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The Nature versus Nurture Debate

The publication of Darwin’s Origin of Species, gave a realistic basis for questioning the divine shaping of human beings. That, on top of Isaac Newton’s view of the world, enabled people to see themselves as arising out of natural physical processes, shaped by their environment over huge periods of time.

Newton’s view of the cosmos has been summed up by saying that the universe is a giant mechanical clock that is gradually unwinding. This led to a rather mechanistic view of life, of human experience, and even of the mind. Newton’s findings were so clear, so verifiable by continuing research and experiment, that they enabled a level of certainty based on observation, perhaps never experienced by human society before. This produced a fertile environment for a materialistic view of life that hurriedly cast out older, more intuitive, perhaps grander schemes.

Part of the problem was that the atom was found – at that time – to be the smallest component of the material world. This suggested that nothing other thn matter could exist, and therefore it was only the body and its functions that gave life and produced consciousness and self awareness.

Although cultural views differ enormously, this Newtonian mechanistic view of the universe has grown stronger over the years since Newton proposed it. Whether or not we agree, we are immersed in this worldview to a large extent. It pervades the very way we experience the world and ourselves. It shapes the world around us, as most of the mechanical and electronic artefacts around us have arisen from it. It definitely moulds our attitudes to our own sense of who and what we are.

But since 1900, when Max Planck published his quantum theory, another great shift began. Quantum mechanics points out that the underlying stuff of the universe, subatomic particles, do not behave in a mechanistic or material way. Repeated experiments show that we cannot predict the behaviour of these particles, therefore they are not mechanical like the great clock attributed to Newton. Not only that, our observation of them produces changes in them. Gary Zukav writes, “Philosophically the implications of quantum mechanics are psychedelic. Not only do we influence our reality, but, in some degree, we actually create it!”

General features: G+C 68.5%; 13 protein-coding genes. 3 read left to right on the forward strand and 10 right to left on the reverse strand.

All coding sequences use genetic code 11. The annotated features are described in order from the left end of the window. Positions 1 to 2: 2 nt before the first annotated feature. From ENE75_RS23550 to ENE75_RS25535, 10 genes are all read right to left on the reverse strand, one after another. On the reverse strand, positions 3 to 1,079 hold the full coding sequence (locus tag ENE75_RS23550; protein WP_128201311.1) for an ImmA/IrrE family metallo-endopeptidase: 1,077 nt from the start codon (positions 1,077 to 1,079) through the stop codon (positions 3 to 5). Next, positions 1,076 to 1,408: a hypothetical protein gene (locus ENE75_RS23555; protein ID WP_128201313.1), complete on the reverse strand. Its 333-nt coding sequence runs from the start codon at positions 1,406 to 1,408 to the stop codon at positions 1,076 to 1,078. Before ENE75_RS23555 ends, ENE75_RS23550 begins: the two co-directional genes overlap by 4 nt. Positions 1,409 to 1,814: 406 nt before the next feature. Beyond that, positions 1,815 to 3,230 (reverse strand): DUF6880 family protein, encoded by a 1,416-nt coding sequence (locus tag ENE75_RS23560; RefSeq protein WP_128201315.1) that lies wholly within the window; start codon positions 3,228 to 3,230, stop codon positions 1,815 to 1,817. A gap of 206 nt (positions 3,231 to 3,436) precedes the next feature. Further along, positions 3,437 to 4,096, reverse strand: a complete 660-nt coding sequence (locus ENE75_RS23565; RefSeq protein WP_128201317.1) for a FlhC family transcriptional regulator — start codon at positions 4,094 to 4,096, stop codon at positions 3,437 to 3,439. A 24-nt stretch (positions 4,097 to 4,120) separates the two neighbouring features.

These fundamental particles do not have a physical body in the same way as, for instance a ball bearing. They shift and change and do not even have a local presence in the same way as material objecrts.

Just as it took a long time for Newton’s mechanistic view to dominate the worldview of western culture, so it will take a long time for the information arising from quantum mechanics to shift the view we have of the world and ourselves. Nevertheless, like Newton’s findings, the fundamental findings of quantum mechanics are also verifiable by continuing research and experiment.

Therefore, this shifting balance between Darwin and Newton on one side, and emerging quantum mechanics on the other, produces some interesting possibilities in connection with the nurture/nature debate, a debate that questions whether our sense of self as a human personality is largely produced by the forces of nature such as evolution, genes and instinct, or the forces of society.

To sum up these possibilities in a slightly exaggerated way, the Darwinian/Newton view might state that we emerge as a person out of the shaping forces of nature, such as we see in our genes. The opposing view to this is that we collectively create our reality, and out of that created reality and its interaction, we grow.

Of course, these are extremes, and so it is helpful to look at how we experience them in our everyday life. We all live in surroundings such as a town or village, a house, a boat, a hospital, or even a prison. Wherever we dwell, our dwelling is in a certain environment, and that environment is almost certainly shaped by human beings. As individuals, or as a group, we have built houses, villages, towns, and all that goes with them. We have, as quantum mechanics suggests, collectively created our environment. And this environment impinges upon us. We feel buoyed up by it, or perhaps we feel threatened by it. It may create great stress in us, or it may open enormous opportunities. We may love it or hate it. And in our responses to it, we are shaped or moved. So not only do we create our reality, but we in turn are shaped by it.

Taken at an even more personal level, it is worth remembering the saying, “As a twig is bent, so the tree grows.” For instance, an oak tree may have as its genetic material the possibility of growing an enormous and tall trunk. But if, when it is a sapling, we take an axe and hack its young trunk, and bend it, the tree will never make real its potential.

If a young girl, who has the genetic material giving her the potential for a healthy body and an outgoing lively personality, is raped by her father while she is young, that potential may never express. Instead she may become an introverted, anxious, and unmarried woman.